Much of the rest of the story came from answering the necessary questions – how do vulnerable immature telepaths even survive to adulthood without guidance? Not yet in control of their powers, they hide instinctively, instinctively; they are easily forgotten and difficult to notice. Nature provides them with camouflage, like it does many immature animals. That, as instincts go, should keep them out of harms way until they mature. At least, mostly out of physical harms way. Mentally and emotionally they are isolated, which is bad news psychologically.

Now, what kind of adults would these people make, when they come into their full powers? And as this is a contemporary story, why don't we see them, or the consequences of their existence everywhere? What happens when they come into their full power? And so on. Writing is like that, asking questions and hopefully coming up with answers that resonate.

4. Will we see a book similar to this or featuring any of the same characters? The story was very vivid and will really stick with the readers once its over.

Well, thank you. I hope so. Actually, I've already been asked and committed as far as I can. There is lots to explore yet and I plan to do that work as soon as possible. It's a matter of finding  a new story, as there is no sense telling the same story again.

5. Were any of the characters based on real people?

CN: I would usually more or less say no, and that would be true, as far as it went. Knowing people, understanding people, is a major part of the job. A given character is a chimera, not really made up of people you have known but of understandings and insights you have gained through experience of people you have known.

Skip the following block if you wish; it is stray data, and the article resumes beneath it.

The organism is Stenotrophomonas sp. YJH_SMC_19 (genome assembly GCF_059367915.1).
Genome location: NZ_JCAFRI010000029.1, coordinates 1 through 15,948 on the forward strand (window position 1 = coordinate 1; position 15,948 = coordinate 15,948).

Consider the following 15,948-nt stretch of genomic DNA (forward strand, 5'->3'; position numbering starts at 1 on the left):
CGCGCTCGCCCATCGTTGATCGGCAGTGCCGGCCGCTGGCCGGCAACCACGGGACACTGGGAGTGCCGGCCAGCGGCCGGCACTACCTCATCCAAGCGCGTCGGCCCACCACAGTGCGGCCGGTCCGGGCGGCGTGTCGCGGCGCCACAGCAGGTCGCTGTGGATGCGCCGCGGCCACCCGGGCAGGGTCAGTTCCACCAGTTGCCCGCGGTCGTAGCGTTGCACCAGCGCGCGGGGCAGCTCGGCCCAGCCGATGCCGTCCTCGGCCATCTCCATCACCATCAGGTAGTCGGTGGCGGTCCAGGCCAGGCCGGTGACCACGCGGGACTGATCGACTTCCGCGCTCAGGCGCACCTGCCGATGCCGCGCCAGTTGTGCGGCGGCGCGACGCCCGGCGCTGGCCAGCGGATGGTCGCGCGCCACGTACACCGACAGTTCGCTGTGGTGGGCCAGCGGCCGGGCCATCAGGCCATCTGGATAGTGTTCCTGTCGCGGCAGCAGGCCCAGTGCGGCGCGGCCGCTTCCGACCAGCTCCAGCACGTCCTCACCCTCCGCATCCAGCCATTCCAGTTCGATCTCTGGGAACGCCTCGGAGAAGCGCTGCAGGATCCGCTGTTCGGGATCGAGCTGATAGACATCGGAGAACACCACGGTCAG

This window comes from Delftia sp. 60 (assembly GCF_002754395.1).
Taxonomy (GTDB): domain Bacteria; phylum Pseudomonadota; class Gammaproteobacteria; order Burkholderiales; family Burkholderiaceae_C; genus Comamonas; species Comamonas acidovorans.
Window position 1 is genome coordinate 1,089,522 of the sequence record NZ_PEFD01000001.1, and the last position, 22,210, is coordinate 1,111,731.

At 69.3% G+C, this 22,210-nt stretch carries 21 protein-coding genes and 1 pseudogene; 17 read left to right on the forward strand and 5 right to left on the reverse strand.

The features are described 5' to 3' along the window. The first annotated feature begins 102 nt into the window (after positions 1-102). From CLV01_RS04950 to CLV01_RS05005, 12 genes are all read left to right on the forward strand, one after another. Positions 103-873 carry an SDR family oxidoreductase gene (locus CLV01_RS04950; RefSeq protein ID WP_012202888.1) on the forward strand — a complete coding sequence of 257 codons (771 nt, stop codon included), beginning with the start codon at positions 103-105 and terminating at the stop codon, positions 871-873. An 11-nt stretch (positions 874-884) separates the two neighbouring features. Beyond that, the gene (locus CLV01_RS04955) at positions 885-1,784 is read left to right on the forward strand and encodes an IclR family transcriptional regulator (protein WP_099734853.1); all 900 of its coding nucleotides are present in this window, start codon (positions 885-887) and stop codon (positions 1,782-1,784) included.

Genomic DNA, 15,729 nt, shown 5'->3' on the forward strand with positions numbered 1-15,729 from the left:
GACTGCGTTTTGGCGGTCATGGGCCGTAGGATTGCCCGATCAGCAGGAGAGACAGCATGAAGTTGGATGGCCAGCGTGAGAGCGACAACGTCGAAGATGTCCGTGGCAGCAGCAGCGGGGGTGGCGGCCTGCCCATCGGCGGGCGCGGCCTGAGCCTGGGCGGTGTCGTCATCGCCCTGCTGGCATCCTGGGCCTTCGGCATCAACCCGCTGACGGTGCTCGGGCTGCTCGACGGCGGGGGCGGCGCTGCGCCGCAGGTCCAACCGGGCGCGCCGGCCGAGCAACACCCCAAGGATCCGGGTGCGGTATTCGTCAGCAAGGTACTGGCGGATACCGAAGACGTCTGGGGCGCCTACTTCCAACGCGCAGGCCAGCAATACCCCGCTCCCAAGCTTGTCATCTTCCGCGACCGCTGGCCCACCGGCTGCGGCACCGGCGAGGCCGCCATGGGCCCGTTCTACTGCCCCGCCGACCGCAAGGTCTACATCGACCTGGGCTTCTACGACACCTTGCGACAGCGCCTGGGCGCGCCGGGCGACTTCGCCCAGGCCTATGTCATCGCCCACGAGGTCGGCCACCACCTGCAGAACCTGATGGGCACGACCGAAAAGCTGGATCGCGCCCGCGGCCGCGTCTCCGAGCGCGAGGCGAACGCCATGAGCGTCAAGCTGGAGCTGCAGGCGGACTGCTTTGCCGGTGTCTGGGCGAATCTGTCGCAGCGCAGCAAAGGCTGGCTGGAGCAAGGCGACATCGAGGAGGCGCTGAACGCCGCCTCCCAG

And that's one answer. There is another, but I think I will just refer the reader to the dedication, and leave it at that.

6. How did you come up with the idea of the fey and the world they inhabit?

It's consequences again, really. As I said, one question I asked myself was how is it that no one has noticed the existence of the fey? The answer came from the ability of the most powerful to create real objects. How big can these be? Well, the most powerful can create a pocket-universe, a small world. This seemed to tie in neatly with Mythology, and as the fey have always been here I decided to play with that idea. Some worlds were created long ago and have names we recognise; Nifflheim, for example. The abilities of the telepathic fey are also nicely mirrored in Mythology. The answer then becomes that people did and maybe sometimes do notice, but wrongly attribute what they have seen and experienced. Even Freya the younger believes for a while that she is in a fairly mound.